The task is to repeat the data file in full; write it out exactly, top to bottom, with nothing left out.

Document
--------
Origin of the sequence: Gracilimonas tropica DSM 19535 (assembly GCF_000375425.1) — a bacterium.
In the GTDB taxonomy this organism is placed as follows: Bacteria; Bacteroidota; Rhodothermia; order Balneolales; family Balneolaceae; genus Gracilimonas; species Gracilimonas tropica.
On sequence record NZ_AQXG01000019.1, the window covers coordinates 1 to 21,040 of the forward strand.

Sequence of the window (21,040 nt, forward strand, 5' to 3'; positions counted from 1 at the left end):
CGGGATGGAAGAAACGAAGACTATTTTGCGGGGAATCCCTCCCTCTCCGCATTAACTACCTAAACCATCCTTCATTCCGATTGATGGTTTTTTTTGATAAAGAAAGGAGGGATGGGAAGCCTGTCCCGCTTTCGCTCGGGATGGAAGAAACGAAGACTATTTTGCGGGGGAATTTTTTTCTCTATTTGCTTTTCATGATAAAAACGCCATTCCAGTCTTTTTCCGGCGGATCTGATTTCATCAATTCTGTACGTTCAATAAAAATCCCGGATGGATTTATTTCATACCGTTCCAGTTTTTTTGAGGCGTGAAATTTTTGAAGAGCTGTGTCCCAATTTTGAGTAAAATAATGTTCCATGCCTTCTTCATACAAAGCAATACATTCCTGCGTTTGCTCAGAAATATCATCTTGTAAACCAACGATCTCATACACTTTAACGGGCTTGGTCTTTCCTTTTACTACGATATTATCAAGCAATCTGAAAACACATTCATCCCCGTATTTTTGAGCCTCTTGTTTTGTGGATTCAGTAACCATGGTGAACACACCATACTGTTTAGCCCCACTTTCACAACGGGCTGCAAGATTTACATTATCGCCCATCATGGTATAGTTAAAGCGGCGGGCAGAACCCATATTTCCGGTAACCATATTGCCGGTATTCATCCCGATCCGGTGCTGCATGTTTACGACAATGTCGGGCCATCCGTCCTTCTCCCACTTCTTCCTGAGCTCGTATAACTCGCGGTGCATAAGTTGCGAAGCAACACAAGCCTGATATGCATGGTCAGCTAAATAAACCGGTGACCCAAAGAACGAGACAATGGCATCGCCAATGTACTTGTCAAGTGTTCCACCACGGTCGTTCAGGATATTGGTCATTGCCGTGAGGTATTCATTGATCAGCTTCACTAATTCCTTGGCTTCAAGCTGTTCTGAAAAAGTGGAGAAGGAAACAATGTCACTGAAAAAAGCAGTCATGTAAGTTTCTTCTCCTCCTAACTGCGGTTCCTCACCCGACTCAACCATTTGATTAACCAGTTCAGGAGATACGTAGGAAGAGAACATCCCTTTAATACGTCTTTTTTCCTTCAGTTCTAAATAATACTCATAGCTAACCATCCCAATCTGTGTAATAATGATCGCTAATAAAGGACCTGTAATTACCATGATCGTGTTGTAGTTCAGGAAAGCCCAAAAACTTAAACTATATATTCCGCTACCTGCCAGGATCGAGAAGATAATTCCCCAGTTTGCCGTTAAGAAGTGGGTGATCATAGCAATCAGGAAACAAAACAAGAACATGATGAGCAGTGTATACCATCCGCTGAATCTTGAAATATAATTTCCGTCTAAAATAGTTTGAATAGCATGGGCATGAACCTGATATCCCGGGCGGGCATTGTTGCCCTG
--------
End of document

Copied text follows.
Origin of the sequence: Gracilimonas tropica DSM 19535 (assembly GCF_000375425.1) — a bacterium.
In the GTDB taxonomy this organism is placed as follows: Bacteria; Bacteroidota; Rhodothermia; order Balneolales; family Balneolaceae; genus Gracilimonas; species Gracilimonas tropica.
On sequence record NZ_AQXG01000019.1, the window covers coordinates 1 to 21,040 of the forward strand.

Sequence of the window (21,040 nt, forward strand, 5' to 3'; positions counted from 1 at the left end):
CGGGATGGAAGAAACGAAGACTATTTTGCGGGGAATCCCTCCCTCTCCGCATTAACTACCTAAACCATCCTTCATTCCGATTGATGGTTTTTTTTGATAAAGAAAGGAGGGATGGGAAGCCTGTCCCGCTTTCGCTCGGGATGGAAGAAACGAAGACTATTTTGCGGGGGAATTTTTTTCTCTATTTGCTTTTCATGATAAAAACGCCATTCCAGTCTTTTTCCGGCGGATCTGATTTCATCAATTCTGTACGTTCAATAAAAATCCCGGATGGATTTATTTCATACCGTTCCAGTTTTTTTGAGGCGTGAAATTTTTGAAGAGCTGTGTCCCAATTTTGAGTAAAATAATGTTCCATGCCTTCTTCATACAAAGCAATACATTCCTGCGTTTGCTCAGAAATATCATCTTGTAAACCAACGATCTCATACACTTTAACGGGCTTGGTCTTTCCTTTTACTACGATATTATCAAGCAATCTGAAAACACATTCATCCCCGTATTTTTGAGCCTCTTGTTTTGTGGATTCAGTAACCATGGTGAACACACCATACTGTTTAGCCCCACTTTCACAACGGGCTGCAAGATTTACATTATCGCCCATCATGGTATAGTTAAAGCGGCGGGCAGAACCCATATTTCCGGTAACCATATTGCCGGTATTCATCCCGATCCGGTGCTGCATGTTTACGACAATGTCGGGCCATCCGTCCTTCTCCCACTTCTTCCTGAGCTCGTATAACTCGCGGTGCATAAGTTGCGAAGCAACACAAGCCTGATATGCATGGTCAGCTAAATAAACCGGTGACCCAAAGAACGAGACAATGGCATCGCCAATGTACTTGTCAAGTGTTCCACCACGGTCGTTCAGGATATTGGTCATTGCCGTGAGGTATTCATTGATCAGCTTCACTAATTCCTTGGCTTCAAGCTGTTCTGAAAAAGTGGAGAAGGAAACAATGTCACTGAAAAAAGCAGTCATGTAAGTTTCTTCTCCTCCTAACTGCGGTTCCTCACCCGACTCAACCATTTGATTAACCAGTTCAGGAGATACGTAGGAAGAGAACATCCCTTTAATACGTCTTTTTTCCTTCAGTTCTAAATAATACTCATAGCTAACCATCCCAATCTGTGTAATAATGATCGCTAATAAAGGACCTGTAATTACCATGATCGTGTTGTAGTTCAGGAAAGCCCAAAAACTTAAACTATATATTCCGCTACCTGCCAGGATCGAGAAGATAATTCCCCAGTTTGCCGTTAAGAAGTGGGTGATCATAGCAATCAGGAAACAAAACAAGAACATGATGAGCAGTGTATACCATCCGCTGAATCTTGAAATATAATTTCCGTCTAAAATAGTTTGAATAGCATGGGCATGAACCTGATATCCCGGGCGGGCATTGTTGCCCTG